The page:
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A bill would end a $5 co-pay that has some California inmates choosing between buying soap or seeing a doctor

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Dentist Opanin Gyaami treats inmate and patient Larry Butler in 2012 at the California medical facility in Vacaville.
(David Butow / for the Times)

San Quentin State Prison inmate Andre Erick Watson was diagnosed with throat cancer in 2007. His vocal cords feel weak, he said, his saliva glands hurt and he keeps losing teeth.

In May, the 73-year-old signed up to have a new pair of dentures made — his third set — and it left him with a $255 bill on top of a $5 co-payment for his visit to the medical care unit. With a prison plumbing job where he earns 18 cents an hour, Watson said it will take months to pay off the expenses.

“I still have no teeth and no money,” he said in a phone call this month, as he waits for his new dentures to get made. “It is very hard if you don’t have outside support.”

Thousands of California inmates like Watson struggle to cover their healthcare costs in prison every year, and Assemblyman Mark Stone (D-Scotts Valley) says the state should ease some of the burden. He has introduced a bill that would prevent the state Department of Corrections and Rehabilitation from charging a co-pay for self-initiated medical and dental visits that has some inmates choosing between buying soap or visiting the doctor.

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State prison inmates are not charged a co-payment for mental health treatment or in the case of emergencies, and corrections officials waive the fee for roughly 61,000 prisoners who qualify as indigent for having $25 or less in their account for 30 consecutive days. Stone’s legislation would eliminate it for all of the estimated 131,000 people incarcerated in the state. New amendments added on Monday would eliminate a $3 co-payment for inmates who request medical visits in county or city jails.

“They are patients with nowhere else to go, so why do we even bother with co-pays?” Stone said. “We know that when people don’t get the medical care that they need — when they need it — then it becomes a much more significant issue later.”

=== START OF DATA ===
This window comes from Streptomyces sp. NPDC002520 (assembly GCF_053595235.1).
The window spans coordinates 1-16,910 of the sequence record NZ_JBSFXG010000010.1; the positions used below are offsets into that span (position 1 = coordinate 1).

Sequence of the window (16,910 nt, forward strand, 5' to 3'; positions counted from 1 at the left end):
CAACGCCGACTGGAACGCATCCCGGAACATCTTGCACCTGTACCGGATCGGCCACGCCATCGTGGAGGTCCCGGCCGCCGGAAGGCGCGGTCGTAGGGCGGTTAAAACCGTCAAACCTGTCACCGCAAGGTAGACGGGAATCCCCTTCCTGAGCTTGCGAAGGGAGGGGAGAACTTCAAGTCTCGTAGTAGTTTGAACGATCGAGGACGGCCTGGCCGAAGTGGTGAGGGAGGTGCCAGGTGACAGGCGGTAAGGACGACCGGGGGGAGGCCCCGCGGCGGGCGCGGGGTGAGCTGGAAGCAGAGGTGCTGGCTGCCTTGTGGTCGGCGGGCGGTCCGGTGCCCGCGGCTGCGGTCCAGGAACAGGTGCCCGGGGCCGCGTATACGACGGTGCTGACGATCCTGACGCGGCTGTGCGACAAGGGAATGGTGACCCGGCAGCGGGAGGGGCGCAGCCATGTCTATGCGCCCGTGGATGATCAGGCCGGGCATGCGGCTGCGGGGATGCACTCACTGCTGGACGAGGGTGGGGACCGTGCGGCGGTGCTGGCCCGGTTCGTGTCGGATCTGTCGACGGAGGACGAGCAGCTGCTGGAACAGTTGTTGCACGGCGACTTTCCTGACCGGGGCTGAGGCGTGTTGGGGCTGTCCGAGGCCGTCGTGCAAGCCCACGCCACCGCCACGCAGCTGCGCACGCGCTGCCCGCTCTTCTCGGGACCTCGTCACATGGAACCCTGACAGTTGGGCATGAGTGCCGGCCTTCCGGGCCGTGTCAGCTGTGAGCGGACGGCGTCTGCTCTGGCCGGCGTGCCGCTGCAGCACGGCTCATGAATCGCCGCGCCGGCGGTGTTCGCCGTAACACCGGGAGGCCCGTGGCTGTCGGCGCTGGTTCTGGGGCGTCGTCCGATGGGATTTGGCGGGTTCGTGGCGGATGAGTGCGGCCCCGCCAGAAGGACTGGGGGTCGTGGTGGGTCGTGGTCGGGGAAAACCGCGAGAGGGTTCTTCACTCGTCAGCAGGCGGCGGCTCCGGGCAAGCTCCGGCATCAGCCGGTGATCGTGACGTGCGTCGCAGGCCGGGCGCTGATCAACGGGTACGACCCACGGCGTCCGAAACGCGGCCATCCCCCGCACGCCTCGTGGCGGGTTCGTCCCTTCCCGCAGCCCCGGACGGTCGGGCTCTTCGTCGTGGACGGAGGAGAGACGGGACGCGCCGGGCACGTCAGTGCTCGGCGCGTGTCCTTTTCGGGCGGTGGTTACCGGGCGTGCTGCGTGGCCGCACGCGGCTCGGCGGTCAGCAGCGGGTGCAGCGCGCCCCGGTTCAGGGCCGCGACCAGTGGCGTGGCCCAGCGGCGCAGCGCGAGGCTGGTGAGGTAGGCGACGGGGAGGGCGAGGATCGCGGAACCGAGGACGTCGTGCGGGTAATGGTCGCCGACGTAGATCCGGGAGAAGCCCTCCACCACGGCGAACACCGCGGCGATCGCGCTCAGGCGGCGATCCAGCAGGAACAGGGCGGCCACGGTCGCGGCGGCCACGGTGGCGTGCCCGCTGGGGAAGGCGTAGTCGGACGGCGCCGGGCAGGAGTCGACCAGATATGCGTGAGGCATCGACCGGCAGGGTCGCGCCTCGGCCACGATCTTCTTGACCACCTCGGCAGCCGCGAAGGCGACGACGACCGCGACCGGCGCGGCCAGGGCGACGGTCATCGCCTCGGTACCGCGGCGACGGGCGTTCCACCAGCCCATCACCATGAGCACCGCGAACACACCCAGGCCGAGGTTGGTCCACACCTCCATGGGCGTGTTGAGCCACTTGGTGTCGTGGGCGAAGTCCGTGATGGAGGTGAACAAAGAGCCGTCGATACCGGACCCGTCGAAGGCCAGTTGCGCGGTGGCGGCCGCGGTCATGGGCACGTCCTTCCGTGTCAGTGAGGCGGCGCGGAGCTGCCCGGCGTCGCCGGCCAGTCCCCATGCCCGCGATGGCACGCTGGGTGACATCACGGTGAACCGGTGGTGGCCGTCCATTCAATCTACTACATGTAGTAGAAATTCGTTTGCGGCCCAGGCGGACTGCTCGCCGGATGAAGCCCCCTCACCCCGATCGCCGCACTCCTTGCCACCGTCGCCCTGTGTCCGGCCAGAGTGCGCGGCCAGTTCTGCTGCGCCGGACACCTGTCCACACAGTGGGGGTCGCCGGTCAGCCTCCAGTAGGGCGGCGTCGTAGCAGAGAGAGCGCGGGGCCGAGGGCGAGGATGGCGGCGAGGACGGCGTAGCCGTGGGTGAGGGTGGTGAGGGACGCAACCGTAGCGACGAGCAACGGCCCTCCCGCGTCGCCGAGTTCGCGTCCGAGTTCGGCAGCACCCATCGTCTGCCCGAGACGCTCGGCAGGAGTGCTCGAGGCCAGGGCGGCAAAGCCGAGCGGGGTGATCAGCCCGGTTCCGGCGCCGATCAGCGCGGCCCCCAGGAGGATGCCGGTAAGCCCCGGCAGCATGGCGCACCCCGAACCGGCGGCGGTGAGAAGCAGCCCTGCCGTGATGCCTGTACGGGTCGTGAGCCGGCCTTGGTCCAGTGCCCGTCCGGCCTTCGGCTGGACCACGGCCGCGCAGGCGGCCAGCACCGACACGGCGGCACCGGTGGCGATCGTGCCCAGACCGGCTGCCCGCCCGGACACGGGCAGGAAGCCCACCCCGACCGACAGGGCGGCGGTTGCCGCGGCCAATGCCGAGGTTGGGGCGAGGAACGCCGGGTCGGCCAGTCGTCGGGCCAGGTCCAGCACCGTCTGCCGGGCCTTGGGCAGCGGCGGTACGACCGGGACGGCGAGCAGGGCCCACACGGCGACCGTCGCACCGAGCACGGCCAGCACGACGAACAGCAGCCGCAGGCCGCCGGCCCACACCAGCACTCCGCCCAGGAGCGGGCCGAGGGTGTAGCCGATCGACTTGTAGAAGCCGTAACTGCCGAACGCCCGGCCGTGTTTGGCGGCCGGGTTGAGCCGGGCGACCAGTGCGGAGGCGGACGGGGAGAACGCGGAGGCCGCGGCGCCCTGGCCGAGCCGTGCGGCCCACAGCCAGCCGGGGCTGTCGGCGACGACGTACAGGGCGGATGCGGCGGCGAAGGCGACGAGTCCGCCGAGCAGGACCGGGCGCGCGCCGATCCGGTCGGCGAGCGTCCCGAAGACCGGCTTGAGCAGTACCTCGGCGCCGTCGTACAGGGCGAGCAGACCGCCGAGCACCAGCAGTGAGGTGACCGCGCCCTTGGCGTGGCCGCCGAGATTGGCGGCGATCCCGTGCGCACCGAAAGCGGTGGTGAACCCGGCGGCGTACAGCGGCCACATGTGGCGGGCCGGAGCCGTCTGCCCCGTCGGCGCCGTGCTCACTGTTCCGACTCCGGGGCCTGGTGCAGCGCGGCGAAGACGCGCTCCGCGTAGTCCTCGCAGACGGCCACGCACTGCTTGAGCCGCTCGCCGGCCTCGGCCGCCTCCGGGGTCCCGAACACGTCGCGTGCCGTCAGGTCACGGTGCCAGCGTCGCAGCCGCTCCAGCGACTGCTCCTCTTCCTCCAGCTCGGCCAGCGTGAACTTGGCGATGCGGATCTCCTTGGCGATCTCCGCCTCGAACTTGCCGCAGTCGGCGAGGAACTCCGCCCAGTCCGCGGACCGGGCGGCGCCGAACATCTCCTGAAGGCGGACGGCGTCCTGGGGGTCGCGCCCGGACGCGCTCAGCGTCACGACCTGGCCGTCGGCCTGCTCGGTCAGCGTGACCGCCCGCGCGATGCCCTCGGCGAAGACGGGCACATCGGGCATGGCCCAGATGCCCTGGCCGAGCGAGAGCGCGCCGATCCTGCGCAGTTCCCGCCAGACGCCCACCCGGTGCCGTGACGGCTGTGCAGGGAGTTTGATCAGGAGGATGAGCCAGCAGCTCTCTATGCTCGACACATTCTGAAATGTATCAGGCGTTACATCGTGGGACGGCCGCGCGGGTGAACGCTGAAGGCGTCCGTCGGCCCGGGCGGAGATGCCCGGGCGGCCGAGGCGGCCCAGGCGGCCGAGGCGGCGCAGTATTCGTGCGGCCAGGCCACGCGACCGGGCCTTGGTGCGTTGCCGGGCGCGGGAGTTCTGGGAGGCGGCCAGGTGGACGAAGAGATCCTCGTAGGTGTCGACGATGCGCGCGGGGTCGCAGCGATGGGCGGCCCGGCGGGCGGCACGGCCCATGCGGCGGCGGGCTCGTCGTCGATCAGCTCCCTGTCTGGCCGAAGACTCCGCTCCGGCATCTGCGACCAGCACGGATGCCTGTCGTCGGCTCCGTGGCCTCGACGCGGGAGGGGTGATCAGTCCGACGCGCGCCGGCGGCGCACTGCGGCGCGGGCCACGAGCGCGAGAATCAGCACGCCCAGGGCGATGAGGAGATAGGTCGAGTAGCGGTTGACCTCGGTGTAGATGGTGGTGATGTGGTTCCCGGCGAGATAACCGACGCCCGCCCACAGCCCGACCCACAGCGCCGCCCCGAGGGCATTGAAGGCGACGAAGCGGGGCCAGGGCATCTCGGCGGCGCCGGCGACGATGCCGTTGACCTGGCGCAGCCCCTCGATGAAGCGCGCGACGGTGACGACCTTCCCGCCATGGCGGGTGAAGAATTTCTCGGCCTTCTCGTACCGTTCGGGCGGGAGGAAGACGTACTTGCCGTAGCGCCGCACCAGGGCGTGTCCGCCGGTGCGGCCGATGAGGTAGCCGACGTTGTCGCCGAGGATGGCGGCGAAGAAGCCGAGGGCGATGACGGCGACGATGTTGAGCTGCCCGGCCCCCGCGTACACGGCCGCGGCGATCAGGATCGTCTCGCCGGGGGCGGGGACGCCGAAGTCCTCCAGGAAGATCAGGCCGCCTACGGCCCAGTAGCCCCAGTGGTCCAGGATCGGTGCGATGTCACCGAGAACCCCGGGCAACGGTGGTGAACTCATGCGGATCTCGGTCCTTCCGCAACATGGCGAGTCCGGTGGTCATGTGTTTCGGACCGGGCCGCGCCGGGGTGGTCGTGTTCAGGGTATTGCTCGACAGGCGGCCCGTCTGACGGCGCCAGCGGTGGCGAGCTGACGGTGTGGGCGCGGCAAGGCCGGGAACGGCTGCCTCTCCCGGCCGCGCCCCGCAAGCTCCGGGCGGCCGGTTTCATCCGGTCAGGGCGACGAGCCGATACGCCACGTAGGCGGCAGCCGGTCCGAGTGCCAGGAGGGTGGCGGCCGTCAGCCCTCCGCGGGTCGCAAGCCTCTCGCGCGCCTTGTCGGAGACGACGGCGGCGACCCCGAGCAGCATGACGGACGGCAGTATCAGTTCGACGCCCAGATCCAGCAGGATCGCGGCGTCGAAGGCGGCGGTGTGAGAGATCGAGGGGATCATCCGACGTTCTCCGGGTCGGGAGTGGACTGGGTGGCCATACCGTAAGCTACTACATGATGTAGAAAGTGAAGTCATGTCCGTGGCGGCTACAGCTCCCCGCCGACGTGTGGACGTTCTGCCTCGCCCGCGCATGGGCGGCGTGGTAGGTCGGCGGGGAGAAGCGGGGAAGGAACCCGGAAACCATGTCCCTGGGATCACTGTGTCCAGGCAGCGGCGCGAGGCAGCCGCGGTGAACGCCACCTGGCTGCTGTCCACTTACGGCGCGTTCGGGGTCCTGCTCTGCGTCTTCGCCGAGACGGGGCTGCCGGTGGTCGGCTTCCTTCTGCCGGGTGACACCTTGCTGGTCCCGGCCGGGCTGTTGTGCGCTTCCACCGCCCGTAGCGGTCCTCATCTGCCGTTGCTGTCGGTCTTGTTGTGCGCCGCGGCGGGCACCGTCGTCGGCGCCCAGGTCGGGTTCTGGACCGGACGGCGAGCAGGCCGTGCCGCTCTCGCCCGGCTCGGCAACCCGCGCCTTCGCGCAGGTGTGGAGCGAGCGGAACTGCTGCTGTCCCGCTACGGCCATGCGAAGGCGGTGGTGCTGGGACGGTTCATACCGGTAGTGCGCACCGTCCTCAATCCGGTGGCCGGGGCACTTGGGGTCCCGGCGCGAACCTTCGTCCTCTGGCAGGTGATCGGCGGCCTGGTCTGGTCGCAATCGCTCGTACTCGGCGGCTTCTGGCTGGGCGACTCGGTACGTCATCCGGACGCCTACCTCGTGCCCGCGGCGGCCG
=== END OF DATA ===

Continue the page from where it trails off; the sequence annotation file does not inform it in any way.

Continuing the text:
The proposal is the latest effort by Stone to remove barriers to healthcare for people in prison. He first introduced it as part of broader legislation from last year that expanded the definition of who could be considered indigent in the state prison system. But a provision to eliminate the $5 co-pay was removed amid debate over how much the state could lose in revenue.

The last time state auditors analyzed the co-payment system was in 2000, when they recommended that corrections officials end the program because it had not generated expected revenue, and said the corrections department had not demonstrated it was cost-effective.

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State corrections officials have since calculated that they collected more than $460,000 last fiscal year from prisoners for medical and dental visits, far less than the nearly $2.5 million in the budget this year for inmate medical and dental care expenses.

The department first began requiring inmates to share in the cost of their healthcare in 1994 with the intention of reducing unnecessary medical visits, a model similar to that of health insurers outside of prison. But researchers say inmates don’t have the earning power to make the system work.

Prisoners earn as little as eight cents an hour in some jobs, requiring them to work 62.5 hours to afford a single medical visit, according to a study by the Prison Policy Initiative, a nonprofit organization dedicated to researching the effect of mass incarceration. The study’s authors found that to be the equivalent of someone outside of prison with a minimum wage job spending $656.25 on a healthcare co-payment.

Corrections officials say health staff serves patients 24 hours a day, and that wait times vary depending on when patients are brought to the clinic for an appointment. On non-business days, the staff uses a triage system to treat emergencies or urgent cases, assigning all other routine reports to a nurse.

Some San Quentin and Solano state prison inmates said they often forgo medical or dental care visits in lieu of buying toiletries or cans of soup. The wait times to see a doctor at some prisons make spending that $5 even less worth it, said 62-year-old David “Jazz” Brown, who has been in prison since 1982 serving a sentence for first-degree murder.

“If I get sick on Saturday, the medical care unit will probably get [my pass] on Monday and they won’t end up seeing me until Wednesday,” Brown said. “They take your slip, they assign you a nurse and then they make you wait in a waiting area, in a cage, with six to 12 other sick guys… and guys can wait up until three or four hours to see the doctor.”

Watson, who was sentenced in 1997 for second-degree murder, said he hadn’t been able to buy personal items in seven months. Leonard Brown, 55, imprisoned since 1990 on kidnapping, rape and robbery charges, said he receives free mental health treatment but prefers to ride out his physical pain.

“One of the biggest problems with the co-pays is that it was initially put in place from inmates going to see the doctor for frivolous stuff, but it cost them more money because guys will put off going to see the doctor,” Leonard Brown said. “They should spend money on preventative care, not after your body is breaking down.”

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More stories from Jazmine Ulloa »

jazmine.ulloa@latimes.com

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